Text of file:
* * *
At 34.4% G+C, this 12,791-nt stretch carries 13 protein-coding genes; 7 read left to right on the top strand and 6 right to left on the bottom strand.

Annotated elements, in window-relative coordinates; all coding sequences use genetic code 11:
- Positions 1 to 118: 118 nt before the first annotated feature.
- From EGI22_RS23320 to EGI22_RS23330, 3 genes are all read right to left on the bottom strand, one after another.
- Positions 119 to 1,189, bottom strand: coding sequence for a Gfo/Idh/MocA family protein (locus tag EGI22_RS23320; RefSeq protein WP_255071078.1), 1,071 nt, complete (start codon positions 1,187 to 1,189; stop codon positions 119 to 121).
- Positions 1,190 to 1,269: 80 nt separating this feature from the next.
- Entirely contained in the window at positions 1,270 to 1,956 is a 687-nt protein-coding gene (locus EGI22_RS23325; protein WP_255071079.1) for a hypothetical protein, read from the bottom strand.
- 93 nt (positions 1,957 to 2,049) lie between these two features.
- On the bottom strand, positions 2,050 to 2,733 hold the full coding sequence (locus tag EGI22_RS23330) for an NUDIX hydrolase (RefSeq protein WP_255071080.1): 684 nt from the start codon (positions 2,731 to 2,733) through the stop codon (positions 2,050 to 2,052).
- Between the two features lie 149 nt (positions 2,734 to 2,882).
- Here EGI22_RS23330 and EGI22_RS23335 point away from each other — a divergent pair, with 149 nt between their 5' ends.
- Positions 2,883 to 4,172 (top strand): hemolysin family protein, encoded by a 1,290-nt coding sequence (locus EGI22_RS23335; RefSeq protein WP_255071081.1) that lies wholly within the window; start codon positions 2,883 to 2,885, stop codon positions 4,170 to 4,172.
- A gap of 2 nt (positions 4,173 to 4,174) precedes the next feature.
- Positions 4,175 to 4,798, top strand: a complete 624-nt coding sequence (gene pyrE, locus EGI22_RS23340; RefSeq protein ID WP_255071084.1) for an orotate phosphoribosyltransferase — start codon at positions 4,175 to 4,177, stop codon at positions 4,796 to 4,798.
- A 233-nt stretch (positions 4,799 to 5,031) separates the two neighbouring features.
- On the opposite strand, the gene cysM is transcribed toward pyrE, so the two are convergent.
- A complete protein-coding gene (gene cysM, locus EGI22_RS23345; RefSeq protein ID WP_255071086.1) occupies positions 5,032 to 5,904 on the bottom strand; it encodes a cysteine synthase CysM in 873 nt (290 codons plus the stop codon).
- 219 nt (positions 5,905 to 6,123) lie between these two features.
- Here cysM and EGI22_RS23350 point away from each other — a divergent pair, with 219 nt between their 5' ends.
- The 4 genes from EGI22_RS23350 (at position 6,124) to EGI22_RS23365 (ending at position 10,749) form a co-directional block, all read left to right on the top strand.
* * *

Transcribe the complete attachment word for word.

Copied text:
At 34.4% G+C, this 12,791-nt stretch carries 13 protein-coding genes; 7 read left to right on the top strand and 6 right to left on the bottom strand.

Annotated elements, in window-relative coordinates; all coding sequences use genetic code 11:
- Positions 1 to 118: 118 nt before the first annotated feature.
- From EGI22_RS23320 to EGI22_RS23330, 3 genes are all read right to left on the bottom strand, one after another.
- Positions 119 to 1,189, bottom strand: coding sequence for a Gfo/Idh/MocA family protein (locus tag EGI22_RS23320; RefSeq protein WP_255071078.1), 1,071 nt, complete (start codon positions 1,187 to 1,189; stop codon positions 119 to 121).
- Positions 1,190 to 1,269: 80 nt separating this feature from the next.
- Entirely contained in the window at positions 1,270 to 1,956 is a 687-nt protein-coding gene (locus EGI22_RS23325; protein WP_255071079.1) for a hypothetical protein, read from the bottom strand.
- 93 nt (positions 1,957 to 2,049) lie between these two features.
- On the bottom strand, positions 2,050 to 2,733 hold the full coding sequence (locus tag EGI22_RS23330) for an NUDIX hydrolase (RefSeq protein WP_255071080.1): 684 nt from the start codon (positions 2,731 to 2,733) through the stop codon (positions 2,050 to 2,052).
- Between the two features lie 149 nt (positions 2,734 to 2,882).
- Here EGI22_RS23330 and EGI22_RS23335 point away from each other — a divergent pair, with 149 nt between their 5' ends.
- Positions 2,883 to 4,172 (top strand): hemolysin family protein, encoded by a 1,290-nt coding sequence (locus EGI22_RS23335; RefSeq protein WP_255071081.1) that lies wholly within the window; start codon positions 2,883 to 2,885, stop codon positions 4,170 to 4,172.
- A gap of 2 nt (positions 4,173 to 4,174) precedes the next feature.
- Positions 4,175 to 4,798, top strand: a complete 624-nt coding sequence (gene pyrE, locus EGI22_RS23340; RefSeq protein ID WP_255071084.1) for an orotate phosphoribosyltransferase — start codon at positions 4,175 to 4,177, stop codon at positions 4,796 to 4,798.
- A 233-nt stretch (positions 4,799 to 5,031) separates the two neighbouring features.
- On the opposite strand, the gene cysM is transcribed toward pyrE, so the two are convergent.
- A complete protein-coding gene (gene cysM, locus EGI22_RS23345; RefSeq protein ID WP_255071086.1) occupies positions 5,032 to 5,904 on the bottom strand; it encodes a cysteine synthase CysM in 873 nt (290 codons plus the stop codon).
- 219 nt (positions 5,905 to 6,123) lie between these two features.
- Here cysM and EGI22_RS23350 point away from each other — a divergent pair, with 219 nt between their 5' ends.
- The 4 genes from EGI22_RS23350 (at position 6,124) to EGI22_RS23365 (ending at position 10,749) form a co-directional block, all read left to right on the top strand.